As an auction progresses, bidders can view the current price of the auction and submit a bid at that price. Assuming the bidder has a sufficient amount of assets in their wallet, their bid will be accepted and executed in an atomic fashion; this ensures that all product tokens remain fully collateralized at all times. If someone were to bid above the current auction price, their bid would be accepted but executed at the current auction price; if someone were to bid below the current auction price, their bid would be rejected.

In the case of a public auction, bidders can be anyone who wishes to participate: liquidity providers, whales, traders, market makers, or bots. It is in the best interest of product holders to have as many bidders as possible, which is why the public auction model is optimal. In the case of a private auction, a whitelist will restrict which addresses are eligible to bid. As a reminder, all auction details–initial settings, accepted bids, settlement–will be published on the blockchain, regardless of whether or not the auction was public or private.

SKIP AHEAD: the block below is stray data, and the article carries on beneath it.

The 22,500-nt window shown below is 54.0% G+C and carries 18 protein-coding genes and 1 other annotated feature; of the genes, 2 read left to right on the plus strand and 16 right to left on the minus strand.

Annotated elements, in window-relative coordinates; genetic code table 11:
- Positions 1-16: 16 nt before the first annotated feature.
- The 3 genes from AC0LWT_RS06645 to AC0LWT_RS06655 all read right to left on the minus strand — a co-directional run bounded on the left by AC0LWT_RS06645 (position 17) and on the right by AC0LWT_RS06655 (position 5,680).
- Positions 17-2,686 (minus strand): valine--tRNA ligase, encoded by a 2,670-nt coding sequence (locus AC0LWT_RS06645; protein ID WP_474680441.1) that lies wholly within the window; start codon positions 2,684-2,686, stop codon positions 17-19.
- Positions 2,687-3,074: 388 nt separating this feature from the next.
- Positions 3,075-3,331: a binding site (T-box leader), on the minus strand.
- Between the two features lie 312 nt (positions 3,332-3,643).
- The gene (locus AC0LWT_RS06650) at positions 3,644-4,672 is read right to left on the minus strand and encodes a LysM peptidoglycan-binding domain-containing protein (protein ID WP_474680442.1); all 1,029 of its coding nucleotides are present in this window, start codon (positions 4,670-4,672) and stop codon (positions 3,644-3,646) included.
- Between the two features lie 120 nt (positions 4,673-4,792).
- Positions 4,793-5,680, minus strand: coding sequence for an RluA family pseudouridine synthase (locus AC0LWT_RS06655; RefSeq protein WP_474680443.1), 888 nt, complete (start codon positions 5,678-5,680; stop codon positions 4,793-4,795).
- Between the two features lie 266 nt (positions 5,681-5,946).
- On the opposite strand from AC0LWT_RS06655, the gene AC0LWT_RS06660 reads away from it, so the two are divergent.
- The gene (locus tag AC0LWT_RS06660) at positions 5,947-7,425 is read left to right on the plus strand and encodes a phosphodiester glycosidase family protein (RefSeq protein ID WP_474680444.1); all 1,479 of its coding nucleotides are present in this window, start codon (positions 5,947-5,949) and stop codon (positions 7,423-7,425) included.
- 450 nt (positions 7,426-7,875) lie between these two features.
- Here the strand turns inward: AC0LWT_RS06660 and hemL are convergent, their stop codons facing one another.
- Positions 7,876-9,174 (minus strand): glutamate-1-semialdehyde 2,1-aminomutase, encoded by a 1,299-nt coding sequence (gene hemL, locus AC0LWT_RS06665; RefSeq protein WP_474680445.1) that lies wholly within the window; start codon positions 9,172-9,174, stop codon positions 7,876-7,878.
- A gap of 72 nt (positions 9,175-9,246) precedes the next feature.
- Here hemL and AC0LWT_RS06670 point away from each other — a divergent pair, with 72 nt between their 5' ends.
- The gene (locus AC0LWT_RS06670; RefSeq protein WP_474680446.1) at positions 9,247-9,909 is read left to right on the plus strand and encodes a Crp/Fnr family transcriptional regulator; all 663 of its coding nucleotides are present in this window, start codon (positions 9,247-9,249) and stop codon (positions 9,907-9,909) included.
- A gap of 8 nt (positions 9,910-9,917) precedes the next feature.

Bidders can always interact with the Auction Module smart contract directly, but they will also have access to a user interface for participating in auctions. This auction interface is currently under development but will be launched alongside initial auctions in Q1 2024. Index Coop also intends to build a programmatic interface or SDK for integrating auction order flow into other third-party applications, like market-making platforms and DEX aggregators. If your team is interested in participating in auctions or integrating auction order flow, please reach out to the Index Coop team in Discord!

What Auctions Enable

In addition to the benefits outlined above, the Auction Module unlocks future upgrades for Index Protocol like decentralized reweighting and rebalancing. Because rebalancing is no longer dependent on DEX liquidity (which warrants time-sensitive transactions), the process of calculating, proposing, and executing a rebalance for a given product can be automated in a more decentralized fashion. For token managers, this simplifies ongoing maintenance and management. For token holders, it improves product longevity and operational efficiency. Incorporating optimistic governance also creates additional assurance for stakeholders, enabling the complete product lifecycle to be as automated and decentralized as possible. This new capability will debut in Q1 2024 in concert with auction rebalancing for Index Coop products!